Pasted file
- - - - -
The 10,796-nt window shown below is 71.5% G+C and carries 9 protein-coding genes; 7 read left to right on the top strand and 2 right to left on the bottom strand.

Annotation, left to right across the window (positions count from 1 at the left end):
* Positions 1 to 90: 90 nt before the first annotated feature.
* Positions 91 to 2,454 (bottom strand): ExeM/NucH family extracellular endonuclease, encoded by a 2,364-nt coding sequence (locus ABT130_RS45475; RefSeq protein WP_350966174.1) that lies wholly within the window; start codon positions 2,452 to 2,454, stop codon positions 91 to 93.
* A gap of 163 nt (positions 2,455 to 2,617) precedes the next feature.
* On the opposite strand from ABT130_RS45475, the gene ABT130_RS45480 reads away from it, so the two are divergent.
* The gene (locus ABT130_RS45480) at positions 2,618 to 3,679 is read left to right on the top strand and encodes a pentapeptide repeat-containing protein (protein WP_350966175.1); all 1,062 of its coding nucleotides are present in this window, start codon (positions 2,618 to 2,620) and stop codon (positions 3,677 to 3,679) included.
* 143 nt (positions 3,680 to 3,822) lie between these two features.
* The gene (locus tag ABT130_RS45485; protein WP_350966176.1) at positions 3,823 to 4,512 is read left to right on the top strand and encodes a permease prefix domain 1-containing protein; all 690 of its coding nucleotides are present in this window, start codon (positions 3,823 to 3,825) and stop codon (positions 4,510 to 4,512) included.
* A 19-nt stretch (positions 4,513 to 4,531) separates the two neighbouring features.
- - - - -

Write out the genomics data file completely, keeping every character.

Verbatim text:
The 10,796-nt window shown below is 71.5% G+C and carries 9 protein-coding genes; 7 read left to right on the top strand and 2 right to left on the bottom strand.

Annotation, left to right across the window (positions count from 1 at the left end):
* Positions 1 to 90: 90 nt before the first annotated feature.
* Positions 91 to 2,454 (bottom strand): ExeM/NucH family extracellular endonuclease, encoded by a 2,364-nt coding sequence (locus ABT130_RS45475; RefSeq protein WP_350966174.1) that lies wholly within the window; start codon positions 2,452 to 2,454, stop codon positions 91 to 93.
* A gap of 163 nt (positions 2,455 to 2,617) precedes the next feature.
* On the opposite strand from ABT130_RS45475, the gene ABT130_RS45480 reads away from it, so the two are divergent.
* The gene (locus ABT130_RS45480) at positions 2,618 to 3,679 is read left to right on the top strand and encodes a pentapeptide repeat-containing protein (protein WP_350966175.1); all 1,062 of its coding nucleotides are present in this window, start codon (positions 2,618 to 2,620) and stop codon (positions 3,677 to 3,679) included.
* 143 nt (positions 3,680 to 3,822) lie between these two features.
* The gene (locus tag ABT130_RS45485; protein WP_350966176.1) at positions 3,823 to 4,512 is read left to right on the top strand and encodes a permease prefix domain 1-containing protein; all 690 of its coding nucleotides are present in this window, start codon (positions 3,823 to 3,825) and stop codon (positions 4,510 to 4,512) included.
* A 19-nt stretch (positions 4,513 to 4,531) separates the two neighbouring features.